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Old 09-19-2017, 06:23 PM   #1
Bobflip
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Join Date: Nov 2016
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Default Where have I gone wrong with this Peak/RMS code?

Flummoxed by this at the moment! I'm trying to get a Peak/RMS meter going, but it's giving strange results. I'm comparing the output with RMSBuddy and Voxengo Span which both give the same output, but can't get mine to match.

This code is giving me different results everywhere. In Ableton Live on OSX the RMS is about 3db below expected but goes higher and out of range if I increase Ableton's buffer size, and in Logic the RMS comes out around 1db lower than it should, but changing the buffer size didn't seem to affect it. Absolute Peak and Continuous Peak are coming through as expected in both. Using Ableton in Windows gives me both Peak and RMS of about 1300db :-/

Here's the troublesome code:

Code:
     int peakRMSWindowLength, peakRMSWindowCounter;
     double aveRMS, contRMS, absPeak, contPeak, allSamplesReceived;
     unsigned long totalSamples;

void IPlugEffect::ProcessDoubleReplacing(double** inputs, double** outputs, int nFrames)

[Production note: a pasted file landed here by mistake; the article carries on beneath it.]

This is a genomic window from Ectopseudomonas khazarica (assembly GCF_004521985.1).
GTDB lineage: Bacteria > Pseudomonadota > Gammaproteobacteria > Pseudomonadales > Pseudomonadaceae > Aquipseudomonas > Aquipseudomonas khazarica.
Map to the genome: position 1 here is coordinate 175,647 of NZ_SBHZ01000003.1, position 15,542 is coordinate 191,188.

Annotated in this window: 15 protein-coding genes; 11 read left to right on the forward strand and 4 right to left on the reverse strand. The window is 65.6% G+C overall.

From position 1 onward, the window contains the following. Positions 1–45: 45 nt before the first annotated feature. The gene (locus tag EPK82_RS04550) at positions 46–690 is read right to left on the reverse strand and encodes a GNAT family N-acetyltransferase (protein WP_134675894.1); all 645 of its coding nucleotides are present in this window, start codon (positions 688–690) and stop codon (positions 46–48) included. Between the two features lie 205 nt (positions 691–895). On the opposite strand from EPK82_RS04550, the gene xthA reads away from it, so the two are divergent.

{
     // Mutex is already locked for us.
     
     double* in1 = inputs[0];
     double* in2 = inputs[1];
     double* out1 = outputs[0];
     double* out2 = outputs[1];
     
     // Reset parameters if playback is initiated after playback was stopped
     ITimeInfo ti;
     GetTime(&ti);
     bool isPlaying = ti.mTransportIsRunning;
     if (!m_WasPlaying && isPlaying) {
          allSamplesReceived = 0.0;
          totalSamples = 0;
          peakRMSWindowCounter = 0;
          contPeak = 0.0;
          contRMS = 0.0;
     }
     m_WasPlaying = isPlaying;
     
     // Processing loop
     for (int s = 0; s < nFrames; ++s, ++in1, ++in2, ++out1, ++out2)
     {
          // Increment Peak/RMS Counters
          totalSamples++;
          peakRMSWindowCounter++;
          
          // Square the input and add to the stored values
          double inSquared = in1[s] * in1[s];
          contRMS += inSquared;
          allSamplesReceived += inSquared;
          
          // Update the absolute peak value if the continuous value is higher than the stored value
          if (inSquared > contPeak)
               contPeak = inSquared;
          
          // Output text
          char text[200];
          sprintf(text, "total = %i, peakRMSWindowCounter = %i, windowlength = %i, bufsize = %i", (int)totalSamples, peakRMSWindowCounter, peakRMSWindowLength, nFrames);
          pTextOut->SetTextFromPlug(text);
          
          // Update the Peak/RMS values if the window length has been reached
          if (peakRMSWindowCounter >= peakRMSWindowLength) {
               
               // unsquare the results to get the actual sample value
               contPeak = sqrt(contPeak);
               aveRMS = sqrt(allSamplesReceived / (double)(totalSamples));
               contRMS = sqrt(contRMS / (double)peakRMSWindowLength);
               
               // Check if the Continuous Peak was higher than the Absolute Peak